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Atheism, for Good Reason, Fears Questions

Blogger David T. at Life’s Private Book has a good post on our modern priesthood. David quotes Baron d’Holbach from the18th century:

“Man has been forced to vegetate in his primitive stupidity; nothing has been offered to his mind, but stories of invisible powers, upon whom his happiness was supposed to depend. Occupied solely by his fears, and unintelligible reveries, he has always been at the mercy of his priests, who have reserved to themselves the right of thinking for him, and directing his actions.”

David notes that we still have priests, but they are secular priests–Experts–and they provide us with a semblance of meaning and healing:

…the referents have changed. The “invisible powers” offered to man today are not angels and demons, but obscure material forces…

He observes that modern man, in the place of priests of old,

…[has] “experts” who dispense therapy and pills to relieve his depression, other experts who construct government education and welfare programs, without which obscure social forces will inevitably turn him into a criminal, and yet other experts who inspect his genetic code like tea leaves and tell him that he is doomed to be a loser anyway. Instead of confession, we have therapy; instead of the sacrament of baptism, we have the sacrament of abortion; instead of Calvinism, we have genetic determinism.

We need priests because the fundamental state of man is our contingency. We are in a state of ‘primitive stupidity’ in the sense that we do not intrinsically know metaphysical truth, the answers to such questions as ‘why is there anything’ and ‘why are we here’. Much of our lives are implicitly or explicitly devoted to answering these questions, and we depend, and have always depended, on priests. Our answer is to worship. We differ in the priests we consult, and by what we worship.

Our scientific pursuits are part of our effort to understand our contingency, and to take some control over our lives. That scientific endeavor has arisen from, and not despite, fervent religious belief, generally of the orthodox Judeo-Christian variety. The dependence of the rise of modern science on Judeo-Christian theology, philosophy, and social and economic structures is a matter of historical fact.

We are entering an era in which a substantial and loud minority of atheist scientists and philosophers are claiming that science validates and depends on atheism and materialism. A ferocious fight has broken out in the pro-Darwinist blogosphere over this question: are philosophical naturalism and atheism essential to good science? Some of those on the side of accommodation with religion no doubt are atheists who believe that accommodation of religious beliefs is necessary for tactical reasons; others, such as Ken Miller and Francis Collins, are scientists who are Christians and who see their science as entirely compatible with their theism.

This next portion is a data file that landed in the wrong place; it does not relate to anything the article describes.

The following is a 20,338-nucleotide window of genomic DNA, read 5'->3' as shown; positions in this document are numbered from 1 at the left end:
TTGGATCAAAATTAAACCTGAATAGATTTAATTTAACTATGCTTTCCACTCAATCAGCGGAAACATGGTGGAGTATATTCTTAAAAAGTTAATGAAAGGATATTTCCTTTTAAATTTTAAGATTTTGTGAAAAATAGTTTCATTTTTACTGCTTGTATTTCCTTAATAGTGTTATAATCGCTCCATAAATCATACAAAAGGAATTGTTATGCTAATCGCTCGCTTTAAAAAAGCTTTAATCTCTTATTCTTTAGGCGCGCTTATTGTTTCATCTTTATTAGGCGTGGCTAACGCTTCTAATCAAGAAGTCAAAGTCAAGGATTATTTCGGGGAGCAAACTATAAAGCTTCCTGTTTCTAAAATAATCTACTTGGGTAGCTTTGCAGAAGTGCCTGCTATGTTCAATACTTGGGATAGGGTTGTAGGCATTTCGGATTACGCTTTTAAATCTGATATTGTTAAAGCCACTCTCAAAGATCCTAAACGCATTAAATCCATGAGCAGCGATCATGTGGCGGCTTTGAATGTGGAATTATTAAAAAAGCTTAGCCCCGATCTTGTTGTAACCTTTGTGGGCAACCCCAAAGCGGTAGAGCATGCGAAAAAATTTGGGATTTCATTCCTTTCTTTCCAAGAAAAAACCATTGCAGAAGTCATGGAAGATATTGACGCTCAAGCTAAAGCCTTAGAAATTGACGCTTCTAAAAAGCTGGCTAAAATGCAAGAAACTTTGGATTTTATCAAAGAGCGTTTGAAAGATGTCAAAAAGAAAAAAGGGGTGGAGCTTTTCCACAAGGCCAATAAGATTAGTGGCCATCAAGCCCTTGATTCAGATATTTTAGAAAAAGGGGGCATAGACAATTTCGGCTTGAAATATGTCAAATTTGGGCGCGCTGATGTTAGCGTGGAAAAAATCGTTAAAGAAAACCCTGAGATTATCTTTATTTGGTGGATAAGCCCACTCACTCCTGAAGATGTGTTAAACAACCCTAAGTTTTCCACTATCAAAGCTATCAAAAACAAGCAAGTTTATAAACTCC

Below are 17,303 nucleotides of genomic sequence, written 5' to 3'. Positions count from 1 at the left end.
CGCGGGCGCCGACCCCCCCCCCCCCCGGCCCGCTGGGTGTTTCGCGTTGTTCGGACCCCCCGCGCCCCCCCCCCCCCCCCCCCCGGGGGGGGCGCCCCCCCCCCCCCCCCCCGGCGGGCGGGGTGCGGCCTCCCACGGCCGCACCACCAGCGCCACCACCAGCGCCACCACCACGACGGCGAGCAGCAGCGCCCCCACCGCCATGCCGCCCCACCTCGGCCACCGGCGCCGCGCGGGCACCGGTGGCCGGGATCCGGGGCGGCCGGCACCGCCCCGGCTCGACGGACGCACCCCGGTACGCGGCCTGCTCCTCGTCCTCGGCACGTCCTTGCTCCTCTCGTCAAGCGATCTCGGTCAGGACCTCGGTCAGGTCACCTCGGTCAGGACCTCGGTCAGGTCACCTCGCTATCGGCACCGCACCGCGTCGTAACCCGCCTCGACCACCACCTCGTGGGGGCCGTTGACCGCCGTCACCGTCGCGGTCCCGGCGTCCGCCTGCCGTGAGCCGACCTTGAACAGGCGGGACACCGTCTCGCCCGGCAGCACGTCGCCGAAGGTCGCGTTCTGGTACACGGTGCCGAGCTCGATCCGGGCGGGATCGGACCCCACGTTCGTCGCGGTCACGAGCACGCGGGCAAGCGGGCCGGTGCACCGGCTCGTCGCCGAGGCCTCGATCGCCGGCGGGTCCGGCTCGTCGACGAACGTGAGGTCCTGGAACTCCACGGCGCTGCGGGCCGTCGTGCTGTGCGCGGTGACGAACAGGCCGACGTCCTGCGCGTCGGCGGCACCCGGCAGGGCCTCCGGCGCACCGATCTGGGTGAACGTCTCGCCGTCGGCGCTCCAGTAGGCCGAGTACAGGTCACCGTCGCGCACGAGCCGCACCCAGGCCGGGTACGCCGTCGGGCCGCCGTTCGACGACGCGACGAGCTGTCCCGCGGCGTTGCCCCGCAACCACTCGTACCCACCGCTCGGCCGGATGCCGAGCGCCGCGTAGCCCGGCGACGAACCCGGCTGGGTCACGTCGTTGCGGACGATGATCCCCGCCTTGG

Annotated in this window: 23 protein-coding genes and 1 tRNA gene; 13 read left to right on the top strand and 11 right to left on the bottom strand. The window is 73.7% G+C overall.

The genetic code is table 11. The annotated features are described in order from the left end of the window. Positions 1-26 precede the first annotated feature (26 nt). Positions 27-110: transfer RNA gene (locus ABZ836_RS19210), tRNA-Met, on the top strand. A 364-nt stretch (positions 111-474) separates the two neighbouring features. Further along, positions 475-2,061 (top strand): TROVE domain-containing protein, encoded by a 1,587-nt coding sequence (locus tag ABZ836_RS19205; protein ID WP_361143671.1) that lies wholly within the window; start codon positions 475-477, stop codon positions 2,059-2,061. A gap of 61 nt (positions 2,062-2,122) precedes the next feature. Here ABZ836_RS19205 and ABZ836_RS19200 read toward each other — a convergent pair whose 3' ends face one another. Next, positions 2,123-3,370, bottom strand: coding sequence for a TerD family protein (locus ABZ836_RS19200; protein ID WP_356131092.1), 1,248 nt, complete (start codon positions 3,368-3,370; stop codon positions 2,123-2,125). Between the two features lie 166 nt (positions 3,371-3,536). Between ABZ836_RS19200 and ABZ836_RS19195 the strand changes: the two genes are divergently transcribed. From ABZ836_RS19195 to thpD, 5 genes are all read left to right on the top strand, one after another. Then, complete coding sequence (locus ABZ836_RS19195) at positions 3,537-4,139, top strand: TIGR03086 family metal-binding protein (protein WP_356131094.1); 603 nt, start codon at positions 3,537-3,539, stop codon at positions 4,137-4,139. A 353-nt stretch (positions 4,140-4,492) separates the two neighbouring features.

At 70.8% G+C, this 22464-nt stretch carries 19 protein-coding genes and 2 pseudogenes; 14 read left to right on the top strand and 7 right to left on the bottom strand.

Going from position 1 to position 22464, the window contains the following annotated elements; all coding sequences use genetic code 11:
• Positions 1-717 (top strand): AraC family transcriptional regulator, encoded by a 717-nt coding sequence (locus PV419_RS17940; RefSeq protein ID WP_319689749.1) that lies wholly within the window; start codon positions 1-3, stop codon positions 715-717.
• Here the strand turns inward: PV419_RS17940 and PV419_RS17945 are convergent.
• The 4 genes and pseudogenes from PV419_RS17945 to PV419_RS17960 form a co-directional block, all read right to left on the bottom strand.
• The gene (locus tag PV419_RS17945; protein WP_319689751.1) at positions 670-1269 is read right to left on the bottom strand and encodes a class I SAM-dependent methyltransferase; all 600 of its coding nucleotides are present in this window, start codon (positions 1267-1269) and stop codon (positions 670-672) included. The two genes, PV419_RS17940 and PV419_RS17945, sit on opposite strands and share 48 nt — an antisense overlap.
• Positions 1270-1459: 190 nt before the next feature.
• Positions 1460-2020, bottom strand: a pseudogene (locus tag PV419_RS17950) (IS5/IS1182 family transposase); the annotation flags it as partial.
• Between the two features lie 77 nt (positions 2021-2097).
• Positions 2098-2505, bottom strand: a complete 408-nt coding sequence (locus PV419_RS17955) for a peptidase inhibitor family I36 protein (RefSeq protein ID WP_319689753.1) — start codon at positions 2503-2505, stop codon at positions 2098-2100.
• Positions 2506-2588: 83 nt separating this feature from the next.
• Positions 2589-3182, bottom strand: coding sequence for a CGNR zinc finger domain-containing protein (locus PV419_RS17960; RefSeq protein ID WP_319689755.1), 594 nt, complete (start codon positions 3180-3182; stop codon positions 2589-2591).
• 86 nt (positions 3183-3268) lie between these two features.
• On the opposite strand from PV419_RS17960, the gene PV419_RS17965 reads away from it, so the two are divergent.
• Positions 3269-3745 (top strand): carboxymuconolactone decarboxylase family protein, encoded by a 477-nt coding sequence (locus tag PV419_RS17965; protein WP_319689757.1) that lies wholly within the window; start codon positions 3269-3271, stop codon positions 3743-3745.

This debate is about whether worship at the materialist/atheist altar is a prerequisite for good science. My sense of it is that the accomodationists have easily gained the upper hand. The atheist insistence that science depends on and validates atheism is historically ignorant and philosophically incoherent.

That theists and open-minded agnostics and atheists on the pro-Darwinist side of this debate are finally engaging the same fundamentalist atheist dogma that intelligent design proponents have engaged for several decades is a good sign. Fundamentalist atheists are of course fighting back ferociously, because they understand, as perhaps the accomodationists don’t, the profound implications of an understanding of the natural world that is not causally closed.
Teleology is obvious in nature. Atheists and materialists intrinsically deny the reality of teleology — Aristotelian final causation — in nature, yet nothing in the natural world can be understood without reference to teleology. Science is saturated with reference to purpose and goals of natural things. Atheists deny teleology, because acceptance of teleology in nature raises devastating questions about their atheist faith.

Fundamentalist atheists — secular priests — fight ferociously to extinguish challenges to their faith, because they understand that to raise the question of teleology in nature is to answer it. Atheism, for good reason, fears questions.

Michael Egnor

Senior Fellow, Center for Natural & Artificial Intelligence
Michael R. Egnor, MD, is a Professor of Neurosurgery and Pediatrics at State University of New York, Stony Brook, has served as the Director of Pediatric Neurosurgery, and award-winning brain surgeon. He was named one of New York’s best doctors by the New York Magazine in 2005. He received his medical education at Columbia University College of Physicians and Surgeons and completed his residency at Jackson Memorial Hospital. His research on hydrocephalus has been published in journals including Journal of Neurosurgery, Pediatrics, and Cerebrospinal Fluid Research. He is on the Scientific Advisory Board of the Hydrocephalus Association in the United States and has lectured extensively throughout the United States and Europe.